Ester Marsh: Love/hate relationship with food

Published 12:00 am Saturday, October 1, 2022

I had a lot of great feedback after last week’s column and lots of questions.

I want to expand on the eating portion a bit more.

Many people don’t have the characteristics of someone with an eating disorder but do have a love/hate relationship with food. You can survive without alcohol, drugs, sex and gambling but you cannot live without food. No wonder it’s a billion-dollar industry, food and diets!

Comfort eating, also called emotional eating, is a practice of consuming large amounts of food in response to certain feelings instead of being hungry. Experts tell us that at least 75% of overeating is caused by feelings and emotions. Food becomes your “friend.” Food is your friend, except when it becomes something to soothe your feelings. Lots of people think that food will bring comfort, at least for a short time. When food becomes the “pacifier” it will prevent us from learning effective skills to deal with the issues and/or emotions that made us reach for the comfort food in the first place. And of course the calories you are consuming are usually very high. Comfort foods are typically junk foods or high-calorie foods.

We know that stress, loneliness, frustration and all other kinds of emotions can trigger this comfort eating episode. So my first question to you is what are your eating triggers?

Is it a stressful day at work, a challenging relationship, or stress at school, sports and maybe loneliness? To get a good picture of why and what makes you reach for comfort foods, write down when you have these episodes. Are these situations you can control? Or are these things you can avoid? Awareness of your feelings, your body and surroundings are so important to a healthy lifestyle. Too often people just “are.” They reach for foods just “because.” They are in shock when they go to their annual visit with their doctor and have gained weight.

As a fully recovered bulimic, I know how difficult it is to deal with eating disorders and “normal” eating habits. However, awareness, acceptance and support will give you a greater chance to overcome your challenges.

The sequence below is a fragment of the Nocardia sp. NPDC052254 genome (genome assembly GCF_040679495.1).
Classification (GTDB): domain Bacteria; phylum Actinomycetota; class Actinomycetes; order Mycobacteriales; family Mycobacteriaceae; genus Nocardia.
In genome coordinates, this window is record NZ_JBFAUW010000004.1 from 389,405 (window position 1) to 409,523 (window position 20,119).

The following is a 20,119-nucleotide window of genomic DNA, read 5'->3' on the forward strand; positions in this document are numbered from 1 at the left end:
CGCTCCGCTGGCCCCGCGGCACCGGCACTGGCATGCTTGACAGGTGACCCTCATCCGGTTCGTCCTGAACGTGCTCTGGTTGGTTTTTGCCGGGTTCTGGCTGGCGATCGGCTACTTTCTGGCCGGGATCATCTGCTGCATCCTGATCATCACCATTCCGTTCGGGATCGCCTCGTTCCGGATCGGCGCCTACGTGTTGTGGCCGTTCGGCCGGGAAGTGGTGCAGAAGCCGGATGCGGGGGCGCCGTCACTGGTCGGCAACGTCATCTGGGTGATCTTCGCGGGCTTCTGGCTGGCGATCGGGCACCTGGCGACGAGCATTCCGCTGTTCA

Besides writing down when and why you eat, record what you eat throughout the day. The most successful people who have lost weight (or are on a healthy eating habit) and kept it off, are the ones recording what they eat. Even if you think you can remember what you ate, experience shows that most of the time there were a lot more calories you consumed but weren’t really aware of it. Unfortunately, it is one of the greatest “extra calories” mysteries out there.

One other thing that blows me away is that people will stock their houses with comfort foods. How hard is that? It is right within reach. Try not to have high-calorie foods readily available. There is a lot more time and effort involved getting in the car to get your comfort food than to reach in the cabinet, fridge or freezer.

After you identify your triggers, you have to find responses to a trigger. When you start to reach for food try the following instead:

• Go for a walk or jog

• Read a good book or magazine

• Listen to your favorite music

• Take a bubble bath

• Do house work, yard work, or any work you can find

• Call or talk to a friend

• Go wash your car

• Go exercise! Come to the YMCA or a fitness center, take a class or take a virtual class via YMCA360 or YouTube.

If you still want to reach for your comfort food after all that, you actually deserve it!

So find what triggers your comfort eating, figure out another response to trick the urge for comfort food, and put it all in action (again, again and again….). In time, food will not only be your friend that does not soothe your feelings, it brings your friends, family and co-workers together. Who can resist spending wonderful time together nurturing our bodies?

Ester H. Marsh is health and fitness director of the J.F. Hurley Family YMCA.

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